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Beit Midrash Torah Portion and Tanach Ki Tetze

Going Out & Going in

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The title of our Sedra, "Ki Tetze" literally means, "when you will go out." Now, technically, this phrase is part of the commandment regarding going out to war, but I want to suggest that is much more comprehensive than that; that it applies to numerous Mitzvot in the parsha, not just military activity. And that it means, in the larger sense, "when you go out – of your comfort zone."

For example, the Mitzva of returning a lost article. The Torah says, "You shall not see the wandering oxen of your fellow Jew, v’hit’a’lamta mey’hem," & hide from them. Yes, it’s a hassle to concern yourself with someone else’s property – why should you have to deal with it; the owner should have been more careful watching it! But Hashem says, "go out" – help him, even if it puts you out for a bit.

Then there is the slave who escapes from a (harsh) master & runs to you when you liberate a city. You neither need nor want a slave; you already have all the mouths to feed that you can handle. You’d much rather send him back to where he came from & attend to your own affairs. "No," says Hashem; "go out" of that comfort zone & give him refuge & asylum.

Our Sedra also talks about the prohibition of charging a fellow Jew interest on a loan. Yes, he might be more than happy to pay the interest; & why should you lose that interest when you could make money elsewhere from it? But, says G-d, "he’s your brother," so go the extra mile, go out of that comfort zone & waive the interest, because that is what we do for family.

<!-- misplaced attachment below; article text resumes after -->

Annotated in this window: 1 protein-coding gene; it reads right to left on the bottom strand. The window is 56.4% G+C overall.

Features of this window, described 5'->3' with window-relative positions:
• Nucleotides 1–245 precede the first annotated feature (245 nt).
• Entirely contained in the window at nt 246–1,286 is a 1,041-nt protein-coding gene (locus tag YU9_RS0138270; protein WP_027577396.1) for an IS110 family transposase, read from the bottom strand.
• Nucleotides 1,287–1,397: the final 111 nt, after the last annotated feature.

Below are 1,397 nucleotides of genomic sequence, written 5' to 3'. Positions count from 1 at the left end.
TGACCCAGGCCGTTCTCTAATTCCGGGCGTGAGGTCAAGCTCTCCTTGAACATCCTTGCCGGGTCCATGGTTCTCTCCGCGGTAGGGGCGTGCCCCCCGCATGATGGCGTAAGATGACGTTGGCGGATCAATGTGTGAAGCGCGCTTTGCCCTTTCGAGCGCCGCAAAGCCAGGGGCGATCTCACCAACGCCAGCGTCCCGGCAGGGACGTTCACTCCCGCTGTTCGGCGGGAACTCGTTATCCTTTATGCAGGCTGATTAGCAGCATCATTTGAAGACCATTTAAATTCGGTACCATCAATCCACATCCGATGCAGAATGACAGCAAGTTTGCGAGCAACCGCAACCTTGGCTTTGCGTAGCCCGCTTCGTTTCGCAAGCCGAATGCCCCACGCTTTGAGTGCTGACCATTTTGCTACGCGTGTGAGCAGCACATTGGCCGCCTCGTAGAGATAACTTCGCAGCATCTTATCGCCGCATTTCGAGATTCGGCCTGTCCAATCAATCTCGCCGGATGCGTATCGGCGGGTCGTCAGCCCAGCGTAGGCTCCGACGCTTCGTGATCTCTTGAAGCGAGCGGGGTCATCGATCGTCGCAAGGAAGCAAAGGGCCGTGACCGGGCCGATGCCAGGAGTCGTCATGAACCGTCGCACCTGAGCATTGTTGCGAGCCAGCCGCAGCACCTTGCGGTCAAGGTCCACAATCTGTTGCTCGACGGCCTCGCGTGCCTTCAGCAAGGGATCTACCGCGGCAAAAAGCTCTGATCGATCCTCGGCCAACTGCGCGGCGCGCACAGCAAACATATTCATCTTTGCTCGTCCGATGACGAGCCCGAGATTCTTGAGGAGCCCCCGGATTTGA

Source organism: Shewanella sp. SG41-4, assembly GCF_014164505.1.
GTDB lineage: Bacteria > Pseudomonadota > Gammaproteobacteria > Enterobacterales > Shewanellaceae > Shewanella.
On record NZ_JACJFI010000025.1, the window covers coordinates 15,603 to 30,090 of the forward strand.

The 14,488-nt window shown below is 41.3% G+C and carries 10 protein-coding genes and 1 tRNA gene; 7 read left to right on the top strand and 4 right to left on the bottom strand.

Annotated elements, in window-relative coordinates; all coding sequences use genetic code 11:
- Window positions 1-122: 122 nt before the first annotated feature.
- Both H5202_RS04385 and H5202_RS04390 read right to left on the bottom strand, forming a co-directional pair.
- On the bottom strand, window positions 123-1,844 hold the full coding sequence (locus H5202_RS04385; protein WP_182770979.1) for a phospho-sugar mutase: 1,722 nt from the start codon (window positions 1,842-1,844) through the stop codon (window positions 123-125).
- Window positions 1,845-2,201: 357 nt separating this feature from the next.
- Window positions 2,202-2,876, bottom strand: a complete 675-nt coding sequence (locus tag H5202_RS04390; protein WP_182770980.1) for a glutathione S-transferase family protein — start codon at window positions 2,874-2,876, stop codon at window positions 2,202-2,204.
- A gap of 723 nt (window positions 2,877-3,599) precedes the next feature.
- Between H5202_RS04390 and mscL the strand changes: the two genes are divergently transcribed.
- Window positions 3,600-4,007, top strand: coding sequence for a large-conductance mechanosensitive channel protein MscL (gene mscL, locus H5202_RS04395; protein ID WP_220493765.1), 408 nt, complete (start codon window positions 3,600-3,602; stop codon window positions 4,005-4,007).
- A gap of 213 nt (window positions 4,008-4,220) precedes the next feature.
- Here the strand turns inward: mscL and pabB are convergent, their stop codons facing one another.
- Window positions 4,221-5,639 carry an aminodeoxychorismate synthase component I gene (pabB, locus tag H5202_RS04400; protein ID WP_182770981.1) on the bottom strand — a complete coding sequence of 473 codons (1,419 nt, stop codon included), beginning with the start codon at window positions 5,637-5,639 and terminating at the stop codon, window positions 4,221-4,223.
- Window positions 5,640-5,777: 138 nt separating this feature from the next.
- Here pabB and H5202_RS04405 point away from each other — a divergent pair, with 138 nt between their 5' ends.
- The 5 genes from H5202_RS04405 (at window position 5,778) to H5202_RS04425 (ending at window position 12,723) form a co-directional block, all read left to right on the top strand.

You see your workers in the field eating your grapes; your inclination is to tell them to stop – these are my grapes, not his! You lend someone money, & they give you their coat as a security deposit, & then they want it back when the weather gets cold. But hold on a second - they haven’t yet repaid the loan! Your instinct says, "be strict, be tough, I have the right!" But Hashem says, "True, you do have the right; but I want you to "go out" – give them the grapes to eat & the coat to wear."

Finally, our Sedra ends with the command to wipe out Amalek, our arch-enemies & the epitome of evil in this world. Destroy them, eradicate them – no mercy, no exceptions. But you waver; you’re not "hard-wired " for violence, you believe in the goodness of Man. And, after all, these are people, too; "it’s just not in my nature to be brutal, I’m a man of mercy," you protest. But Hashem says, "I realize that. But these terrorists are the scourge of Mankind; your 'mercy,' in actuality, is cruelty, for they will kill others mercilessly unless you kill them first. Go out of your comfort zone, show them no kindness or reprieve. It is hard, but it is necessary."

"Go out," says Hashem, and I will "go in" to your Neshamot & make them pure.
Rabbi Stewart Weiss
Was ordained at the Hebrew Theological College in Skokie, Illinois, and led congregations in Chicago and Dallas prior to making Aliyah in 1992. He directs the Jewish Outreach Center in Ra'anana, helping to facilitate the spiritual absorption of new olim.
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